Where there is more than one person, there is politics. Where there is politics, there is internal conflict Tolstoy wrote, “All happy families are alike; each unhappy family is unhappy in its own way.” So it is with organizations, small or large.
That is one view about internal conflicts. There is another. Each is unique, but there are common patterns. If you can resolve conflicts in the major patterns, you can extrapolate to deal with the specific conflict you need to resolve.
Every organization I’ve been in has had conflicts. Some merely took the executive team’s attention away from more important matters. Attention is creative energy and the conflict used up attention and time. Some conflicts were very severe: a hidden agenda causing the organization to totter or fail. Little conflicts can grow into big ones. Witness the civil war in Syria beginning as a peaceful protest, the massive anti-government campaign in Brazil in June 2013 beginning as complaints about a small increase in bus fares, or the single desperate street seller in Tunisia who lit himself and so the Arab Spring.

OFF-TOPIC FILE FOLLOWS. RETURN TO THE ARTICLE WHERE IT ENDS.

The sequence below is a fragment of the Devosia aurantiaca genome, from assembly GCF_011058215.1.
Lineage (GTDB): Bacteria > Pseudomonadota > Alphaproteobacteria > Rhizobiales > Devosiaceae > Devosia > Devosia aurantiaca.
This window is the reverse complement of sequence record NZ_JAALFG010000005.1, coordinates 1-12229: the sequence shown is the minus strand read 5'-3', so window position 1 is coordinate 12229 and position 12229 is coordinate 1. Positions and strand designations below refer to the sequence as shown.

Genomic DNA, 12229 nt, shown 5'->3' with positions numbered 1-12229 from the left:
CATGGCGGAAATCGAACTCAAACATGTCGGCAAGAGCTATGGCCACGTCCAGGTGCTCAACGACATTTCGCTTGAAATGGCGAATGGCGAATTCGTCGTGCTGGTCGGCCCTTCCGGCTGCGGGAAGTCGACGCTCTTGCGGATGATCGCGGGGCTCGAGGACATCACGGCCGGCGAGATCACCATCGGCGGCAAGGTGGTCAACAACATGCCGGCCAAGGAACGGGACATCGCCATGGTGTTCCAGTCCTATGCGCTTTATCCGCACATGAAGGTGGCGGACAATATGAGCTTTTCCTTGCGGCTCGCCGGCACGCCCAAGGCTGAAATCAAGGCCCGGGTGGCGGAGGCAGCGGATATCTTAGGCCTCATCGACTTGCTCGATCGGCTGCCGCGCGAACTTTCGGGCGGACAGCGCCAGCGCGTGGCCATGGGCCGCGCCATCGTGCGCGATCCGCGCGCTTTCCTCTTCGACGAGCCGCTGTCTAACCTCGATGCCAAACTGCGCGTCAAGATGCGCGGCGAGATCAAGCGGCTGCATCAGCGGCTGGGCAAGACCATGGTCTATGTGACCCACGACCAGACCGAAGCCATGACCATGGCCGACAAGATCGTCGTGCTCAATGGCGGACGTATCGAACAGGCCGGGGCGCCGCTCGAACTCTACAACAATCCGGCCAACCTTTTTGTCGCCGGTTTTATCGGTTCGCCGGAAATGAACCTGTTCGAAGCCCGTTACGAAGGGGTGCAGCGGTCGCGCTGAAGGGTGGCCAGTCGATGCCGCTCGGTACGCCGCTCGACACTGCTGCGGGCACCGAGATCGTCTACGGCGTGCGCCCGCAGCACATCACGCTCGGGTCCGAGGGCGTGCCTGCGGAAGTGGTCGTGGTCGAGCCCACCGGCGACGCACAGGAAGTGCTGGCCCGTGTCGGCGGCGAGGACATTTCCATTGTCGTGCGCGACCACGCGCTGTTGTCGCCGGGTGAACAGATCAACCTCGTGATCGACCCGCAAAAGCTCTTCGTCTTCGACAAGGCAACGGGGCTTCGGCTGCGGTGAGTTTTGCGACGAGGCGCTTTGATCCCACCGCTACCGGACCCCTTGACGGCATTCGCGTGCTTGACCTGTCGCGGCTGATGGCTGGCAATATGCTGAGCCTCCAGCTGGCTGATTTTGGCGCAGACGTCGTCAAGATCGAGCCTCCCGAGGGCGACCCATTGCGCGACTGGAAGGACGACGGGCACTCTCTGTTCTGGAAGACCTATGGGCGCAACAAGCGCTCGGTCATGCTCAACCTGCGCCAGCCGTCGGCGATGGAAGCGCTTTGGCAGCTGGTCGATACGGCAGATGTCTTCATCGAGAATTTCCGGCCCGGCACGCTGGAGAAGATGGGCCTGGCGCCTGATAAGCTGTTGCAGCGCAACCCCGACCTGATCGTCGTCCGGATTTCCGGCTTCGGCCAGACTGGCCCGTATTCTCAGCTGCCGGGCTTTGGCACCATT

How do you cope with conflicts? Can you prevented them? Once they occur, do you need an outside mediator or can they be handled internally?
Details are critical: the actual working modes and sense of autonomy or subjugation of your organization’s staff; outside pressures, personalities, whether people can examine themselves, whether they are willing to change or to come together as a group.
Internal conflicts weaken organizations and can destroy them. I resolve conflicts quickly so the staff is creative, happy, and productive. Now the executives can concentrate on the organization’s goals and lead it to success.